My former co-worker Patrick Markfort. wrote an insightful review of "Man of Steel", a review that may forever be known as the birthplace of the term "Rubble Porn", which he defines as the relentless and pointless destruction of propety. BRILLIANT phrase to capture a new pet peeve of mine. I said it before after "Avengers:, and I'll say it again after having watched "Man of Steel" Thursday night - it is ridiculous and almost irresponsible to portray the destruction of a city as if it has no consequence.
In 2001, with more than a half hour notice, the two towers fell with a loss of 2000 lives. I'm supposed to believe that an eighth of New York/Metropolis is wiped out johnny-on-the-spot by guys in tights and meh, the death toll might squeak past that of a bad commuter accident. I estimated the Avengers climax would have produced 50,000 casualties; MOS certainly equalled that. I guess you have to destroy the village to save the village
As to the rest of the film, it was certainly no "Phantom Menace", so fans of the character can breath easy. It was a watchable, moderately entertaining film. It just wasn't a very good one. Some SPOILERS lay ahead, so tread lightly.
I thought the Krypton scenes looked like something out of a Dune/Riders of Pern mash-up, and I can't say it adds to my respect of that esteemed civilization when they are openly aware that the planet is doomed to explode and are content to just sit down and wait. No "Jor-el you're a doomsayer" here, just a lil' "sure we screwed up the core, but what were we supposed to do?" Blech.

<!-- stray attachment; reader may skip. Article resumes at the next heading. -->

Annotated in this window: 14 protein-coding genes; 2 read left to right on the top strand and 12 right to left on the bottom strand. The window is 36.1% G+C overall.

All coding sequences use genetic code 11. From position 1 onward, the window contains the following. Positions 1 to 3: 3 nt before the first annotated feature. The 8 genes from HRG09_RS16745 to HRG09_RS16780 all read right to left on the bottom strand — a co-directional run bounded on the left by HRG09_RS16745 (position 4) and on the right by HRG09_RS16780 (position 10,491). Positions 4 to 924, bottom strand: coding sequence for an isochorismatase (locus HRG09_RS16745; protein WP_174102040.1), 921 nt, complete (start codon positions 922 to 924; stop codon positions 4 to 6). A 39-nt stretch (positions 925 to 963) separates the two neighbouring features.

Jonathon Kent, the true moral compass and role model of Superman - how bad a world would this be if that capsule had landed in the backyard of, say, Chris Brown? - is here reduced to a moral relativist. He suggests that perhaps his son should have let a group of schoolchildren drown, worries more about what will happen to our view of the universe than using his son's gift, and dies in the dumbest, cheesiest way possible. A -it's Kansas. You don't have to stand there yelling at people to run from a tornado. They understand John. B - it's a dog, not a human. It's not worth your life. C - your son is invincible. Why are you the one out there again? D - what's with the quit at the end, and the 'stop' sign? Are you a suicidal Diana Ross?
Zod has none of the creepy menace of Terence Stamp, but criminy, who does?
I liked Amy Adams as Lois Lane. I have yet to hear a compelling reason why anyone should feel otherwise.
Henry Cavill was an ok Superman, but at times I felt he was playing up the "gee golly Mrs. Cleaver" act. And I thought he looked better with the beard.
I think the film sacrificed humor and heart in a failed effort to match the intensity of the Dark Knight trilogy, a vital mistake as the two franchises have vastly different centrepieces. Clark Kent is the heart of Superman, and his Superman persona is merely a means of expressing the worldview of Clark; Batman is the heart and tortured soul of what was once Bruce Wayne, and it is Wayne himself who is the mask for Batman. The Dark Knight films were dark and intense because they sought to portray and eventually overcome that darkness in Bruce. It works in that context. With Superman there is no such internal conflict, and I would argue that trying to force one onto the character - his fifteen year walkabout being the best example - is silly.
As Patrick wrote, the movie hit one tone and one tone only, and the fight scenes seemed pointless and endless.
At least this version of Superman, however, was proud and vocal about his American heritage, and didn't ignore that where he was raised shaped who he became.
All in all, as reboots go, I liked Superman Returns better.